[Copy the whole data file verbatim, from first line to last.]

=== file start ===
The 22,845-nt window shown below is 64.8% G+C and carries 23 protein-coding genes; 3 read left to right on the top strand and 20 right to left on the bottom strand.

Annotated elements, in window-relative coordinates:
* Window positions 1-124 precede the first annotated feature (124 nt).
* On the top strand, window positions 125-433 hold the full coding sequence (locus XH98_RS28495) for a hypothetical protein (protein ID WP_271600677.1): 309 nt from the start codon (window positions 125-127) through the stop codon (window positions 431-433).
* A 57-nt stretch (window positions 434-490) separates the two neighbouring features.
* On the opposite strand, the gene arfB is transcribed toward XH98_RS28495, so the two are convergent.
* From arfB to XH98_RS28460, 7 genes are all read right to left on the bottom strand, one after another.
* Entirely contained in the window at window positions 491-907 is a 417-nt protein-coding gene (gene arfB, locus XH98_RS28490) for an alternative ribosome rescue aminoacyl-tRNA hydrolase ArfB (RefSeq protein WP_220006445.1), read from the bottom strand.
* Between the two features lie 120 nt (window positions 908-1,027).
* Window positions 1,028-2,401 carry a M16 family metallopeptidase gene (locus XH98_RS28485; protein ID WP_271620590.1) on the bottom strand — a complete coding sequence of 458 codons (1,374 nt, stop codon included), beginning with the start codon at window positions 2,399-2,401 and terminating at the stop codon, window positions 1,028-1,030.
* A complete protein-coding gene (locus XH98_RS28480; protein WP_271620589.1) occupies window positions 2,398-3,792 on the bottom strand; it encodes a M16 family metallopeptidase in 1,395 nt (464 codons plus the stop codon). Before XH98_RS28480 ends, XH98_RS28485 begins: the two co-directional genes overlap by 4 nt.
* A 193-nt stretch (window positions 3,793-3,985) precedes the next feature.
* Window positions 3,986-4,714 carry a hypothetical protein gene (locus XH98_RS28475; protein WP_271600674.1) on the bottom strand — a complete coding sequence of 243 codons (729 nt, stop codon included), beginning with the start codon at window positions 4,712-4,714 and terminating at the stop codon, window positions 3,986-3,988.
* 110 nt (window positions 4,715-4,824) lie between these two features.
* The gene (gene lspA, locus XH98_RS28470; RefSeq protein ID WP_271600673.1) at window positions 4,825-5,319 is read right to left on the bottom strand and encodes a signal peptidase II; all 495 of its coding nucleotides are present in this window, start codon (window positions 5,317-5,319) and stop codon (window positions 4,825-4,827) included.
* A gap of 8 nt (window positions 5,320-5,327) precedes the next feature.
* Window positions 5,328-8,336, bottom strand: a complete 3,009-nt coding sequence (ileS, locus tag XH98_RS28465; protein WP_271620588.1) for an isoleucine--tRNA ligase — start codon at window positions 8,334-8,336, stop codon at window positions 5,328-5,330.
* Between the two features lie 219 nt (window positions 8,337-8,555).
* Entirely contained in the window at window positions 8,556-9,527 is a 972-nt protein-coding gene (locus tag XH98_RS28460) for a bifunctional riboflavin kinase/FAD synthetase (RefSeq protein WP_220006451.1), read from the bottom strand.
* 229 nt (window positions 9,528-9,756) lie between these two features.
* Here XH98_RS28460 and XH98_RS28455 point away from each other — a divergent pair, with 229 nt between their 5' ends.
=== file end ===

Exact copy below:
The 22,845-nt window shown below is 64.8% G+C and carries 23 protein-coding genes; 3 read left to right on the top strand and 20 right to left on the bottom strand.

Annotated elements, in window-relative coordinates:
* Window positions 1-124 precede the first annotated feature (124 nt).
* On the top strand, window positions 125-433 hold the full coding sequence (locus XH98_RS28495) for a hypothetical protein (protein ID WP_271600677.1): 309 nt from the start codon (window positions 125-127) through the stop codon (window positions 431-433).
* A 57-nt stretch (window positions 434-490) separates the two neighbouring features.
* On the opposite strand, the gene arfB is transcribed toward XH98_RS28495, so the two are convergent.
* From arfB to XH98_RS28460, 7 genes are all read right to left on the bottom strand, one after another.
* Entirely contained in the window at window positions 491-907 is a 417-nt protein-coding gene (gene arfB, locus XH98_RS28490) for an alternative ribosome rescue aminoacyl-tRNA hydrolase ArfB (RefSeq protein WP_220006445.1), read from the bottom strand.
* Between the two features lie 120 nt (window positions 908-1,027).
* Window positions 1,028-2,401 carry a M16 family metallopeptidase gene (locus XH98_RS28485; protein ID WP_271620590.1) on the bottom strand — a complete coding sequence of 458 codons (1,374 nt, stop codon included), beginning with the start codon at window positions 2,399-2,401 and terminating at the stop codon, window positions 1,028-1,030.
* A complete protein-coding gene (locus XH98_RS28480; protein WP_271620589.1) occupies window positions 2,398-3,792 on the bottom strand; it encodes a M16 family metallopeptidase in 1,395 nt (464 codons plus the stop codon). Before XH98_RS28480 ends, XH98_RS28485 begins: the two co-directional genes overlap by 4 nt.
* A 193-nt stretch (window positions 3,793-3,985) precedes the next feature.
* Window positions 3,986-4,714 carry a hypothetical protein gene (locus XH98_RS28475; protein WP_271600674.1) on the bottom strand — a complete coding sequence of 243 codons (729 nt, stop codon included), beginning with the start codon at window positions 4,712-4,714 and terminating at the stop codon, window positions 3,986-3,988.
* 110 nt (window positions 4,715-4,824) lie between these two features.
* The gene (gene lspA, locus XH98_RS28470; RefSeq protein ID WP_271600673.1) at window positions 4,825-5,319 is read right to left on the bottom strand and encodes a signal peptidase II; all 495 of its coding nucleotides are present in this window, start codon (window positions 5,317-5,319) and stop codon (window positions 4,825-4,827) included.
* A gap of 8 nt (window positions 5,320-5,327) precedes the next feature.
* Window positions 5,328-8,336, bottom strand: a complete 3,009-nt coding sequence (ileS, locus tag XH98_RS28465; protein WP_271620588.1) for an isoleucine--tRNA ligase — start codon at window positions 8,334-8,336, stop codon at window positions 5,328-5,330.
* Between the two features lie 219 nt (window positions 8,337-8,555).
* Entirely contained in the window at window positions 8,556-9,527 is a 972-nt protein-coding gene (locus tag XH98_RS28460) for a bifunctional riboflavin kinase/FAD synthetase (RefSeq protein WP_220006451.1), read from the bottom strand.
* 229 nt (window positions 9,528-9,756) lie between these two features.
* Here XH98_RS28460 and XH98_RS28455 point away from each other — a divergent pair, with 229 nt between their 5' ends.